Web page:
Mods are a huge part of the Sims Franchise, and for a good reason. I discovered mods in the Sims 3 and have never stopped using them.
For the longest time, I used mods without understanding what they were, how they worked, and how they broke. This is also valid for a majority of the Sims players. As I started modding, I understood more of how the game in The Sims 4, and things started making sense. I understood some of the limitations and the possibilities of expansion in the game with mods.
I want to break down the Sims 4 mods, so non-modders or aspiring modders can understand certain aspects better, i.e., script files, package files, XML files, String Tables, and many other parts of mods and also how they break.
Let's say you are scrolling through MTS (Mod The Sims) and find a mod from 2018. The mod is the "Nanny's don't cook anymore" mod! This modder fixed the feature where the nanny comes to your house and cooks 5 million dishes.
So then you go to the download page and download the mod. The mod doesn't contain any script files, only a package file. Now, drop that file into your main mods folder and launch your game. You open a game, and the first thing that pops in the notifications section is Last Exception. (If you have MCCC, that is). If you don't have MCCC, you will have to see that you got an outdated mod through gameplay. You can't always predict what feature will behave oddly and know whether it's a mod or the game itself.
If you just added this mod in ("Nanny's don't cook anymore" mod), you know it's the broken one, and you can take it out. If you had batch downloaded a bunch of mods, you might have to do the 50/50 method to figure out which mod broke your game. If you are familiar with mods, you have probably already experienced this scenario. But this is just one of many different things that can happen.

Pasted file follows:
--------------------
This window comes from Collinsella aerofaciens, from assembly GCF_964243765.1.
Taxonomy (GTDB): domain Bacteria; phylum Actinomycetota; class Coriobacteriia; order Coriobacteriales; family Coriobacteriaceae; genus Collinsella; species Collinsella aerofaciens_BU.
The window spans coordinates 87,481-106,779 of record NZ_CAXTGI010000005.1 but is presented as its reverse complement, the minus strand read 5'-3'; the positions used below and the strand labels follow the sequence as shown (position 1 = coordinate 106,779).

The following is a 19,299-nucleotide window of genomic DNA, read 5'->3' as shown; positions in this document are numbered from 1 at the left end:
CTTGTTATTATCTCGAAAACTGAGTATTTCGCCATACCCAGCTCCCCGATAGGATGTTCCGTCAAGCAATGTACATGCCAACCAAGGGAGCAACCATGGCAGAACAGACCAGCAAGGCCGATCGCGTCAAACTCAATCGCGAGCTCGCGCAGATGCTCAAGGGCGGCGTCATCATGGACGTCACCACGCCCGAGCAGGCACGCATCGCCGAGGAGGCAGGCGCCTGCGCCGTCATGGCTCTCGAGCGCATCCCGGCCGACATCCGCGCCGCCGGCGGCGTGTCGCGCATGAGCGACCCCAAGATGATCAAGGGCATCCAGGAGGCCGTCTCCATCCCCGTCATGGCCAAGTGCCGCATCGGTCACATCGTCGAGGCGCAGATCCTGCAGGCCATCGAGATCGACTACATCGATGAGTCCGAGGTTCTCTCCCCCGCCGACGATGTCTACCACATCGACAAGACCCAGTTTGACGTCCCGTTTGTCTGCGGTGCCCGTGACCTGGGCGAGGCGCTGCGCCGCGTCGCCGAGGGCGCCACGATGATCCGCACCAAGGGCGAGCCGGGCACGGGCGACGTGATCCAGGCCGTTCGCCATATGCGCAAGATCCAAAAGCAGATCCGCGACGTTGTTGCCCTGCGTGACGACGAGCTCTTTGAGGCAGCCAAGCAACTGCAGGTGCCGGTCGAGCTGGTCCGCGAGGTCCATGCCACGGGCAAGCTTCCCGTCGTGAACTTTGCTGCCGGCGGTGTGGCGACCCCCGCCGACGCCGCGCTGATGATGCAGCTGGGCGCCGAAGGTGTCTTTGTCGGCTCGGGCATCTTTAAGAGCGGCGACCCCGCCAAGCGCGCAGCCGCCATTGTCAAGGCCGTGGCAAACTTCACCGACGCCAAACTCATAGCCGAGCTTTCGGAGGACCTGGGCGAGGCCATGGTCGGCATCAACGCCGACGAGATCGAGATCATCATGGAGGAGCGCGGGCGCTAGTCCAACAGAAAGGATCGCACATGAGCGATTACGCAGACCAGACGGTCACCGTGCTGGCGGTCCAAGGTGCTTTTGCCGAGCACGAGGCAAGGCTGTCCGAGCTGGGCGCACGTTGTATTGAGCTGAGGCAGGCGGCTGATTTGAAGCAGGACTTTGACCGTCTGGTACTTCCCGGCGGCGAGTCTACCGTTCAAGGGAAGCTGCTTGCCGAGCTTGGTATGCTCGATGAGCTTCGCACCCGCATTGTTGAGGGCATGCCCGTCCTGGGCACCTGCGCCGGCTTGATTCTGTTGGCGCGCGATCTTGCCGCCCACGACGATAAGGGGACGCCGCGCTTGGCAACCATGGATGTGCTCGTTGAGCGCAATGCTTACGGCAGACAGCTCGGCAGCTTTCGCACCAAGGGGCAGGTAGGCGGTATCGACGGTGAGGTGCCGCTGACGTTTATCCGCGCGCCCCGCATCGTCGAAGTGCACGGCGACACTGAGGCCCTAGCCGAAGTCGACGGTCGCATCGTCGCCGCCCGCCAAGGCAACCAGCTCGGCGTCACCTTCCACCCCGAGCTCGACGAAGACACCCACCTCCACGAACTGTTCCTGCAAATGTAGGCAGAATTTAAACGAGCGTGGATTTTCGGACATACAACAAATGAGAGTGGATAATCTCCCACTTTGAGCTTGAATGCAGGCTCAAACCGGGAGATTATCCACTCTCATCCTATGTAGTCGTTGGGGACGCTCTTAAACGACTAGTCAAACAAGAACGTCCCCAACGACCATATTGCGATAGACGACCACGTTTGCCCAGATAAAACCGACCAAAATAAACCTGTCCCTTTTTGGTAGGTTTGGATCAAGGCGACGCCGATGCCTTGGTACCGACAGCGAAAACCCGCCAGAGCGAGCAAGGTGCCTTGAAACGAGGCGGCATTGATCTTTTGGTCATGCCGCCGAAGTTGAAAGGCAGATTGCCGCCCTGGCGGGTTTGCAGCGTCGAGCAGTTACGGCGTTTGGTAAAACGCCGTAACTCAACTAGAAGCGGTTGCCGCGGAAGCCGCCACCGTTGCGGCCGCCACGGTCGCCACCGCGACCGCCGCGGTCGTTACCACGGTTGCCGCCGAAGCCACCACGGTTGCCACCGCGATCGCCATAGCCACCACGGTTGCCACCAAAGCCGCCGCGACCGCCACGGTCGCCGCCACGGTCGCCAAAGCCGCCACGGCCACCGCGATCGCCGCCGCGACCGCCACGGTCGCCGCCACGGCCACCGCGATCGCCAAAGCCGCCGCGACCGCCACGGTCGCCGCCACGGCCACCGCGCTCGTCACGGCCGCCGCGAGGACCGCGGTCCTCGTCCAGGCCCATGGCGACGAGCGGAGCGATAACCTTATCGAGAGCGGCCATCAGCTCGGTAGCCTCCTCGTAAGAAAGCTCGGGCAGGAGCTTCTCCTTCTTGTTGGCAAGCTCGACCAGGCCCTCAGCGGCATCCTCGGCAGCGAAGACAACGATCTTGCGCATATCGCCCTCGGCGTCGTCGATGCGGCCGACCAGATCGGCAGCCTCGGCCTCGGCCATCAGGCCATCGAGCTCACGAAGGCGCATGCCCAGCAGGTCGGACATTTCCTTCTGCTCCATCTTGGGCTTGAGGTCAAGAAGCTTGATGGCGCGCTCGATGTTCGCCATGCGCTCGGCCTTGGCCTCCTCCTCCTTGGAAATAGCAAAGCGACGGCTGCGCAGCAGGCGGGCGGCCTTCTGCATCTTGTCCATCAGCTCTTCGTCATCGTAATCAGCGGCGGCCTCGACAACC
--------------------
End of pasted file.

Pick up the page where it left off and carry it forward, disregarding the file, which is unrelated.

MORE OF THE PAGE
The "Nanny's don't cook anymore" mod was created in 2018 and was not sustained by the creator of the mod for different potential reasons. Maybe the mod was obsolete because the Sims fixed this problem in a patch update, or perhaps the XML tuning was changed, so the mod was no longer overriding your game but conflicting with it.
Different mods do different things, which means that it's not in a one size fits all format. But if you can understand the gist of what mods are, it's easier. For the sake of this guide, I will be breaking down package files because that is a terrain I am familiar with. I will go over script files, but they are not my strong suit, and I don't want to explain something I don't fully understand.
You can make the most incredible mod with package files. Package files will most likely be what you spend most of your time working on. Certain mods do not have script files and only package files. This may be because the creator is using an XML injector or because they simply do not need to inject any interactions into the game.
If you use S4S, you will see that you can create an empty package.
What package files are made up of are XML files. If you have extracted these files from the game using S4S, you can see the package files are all XML; you can take these and import them into your own package file. The files are many different types of XML, an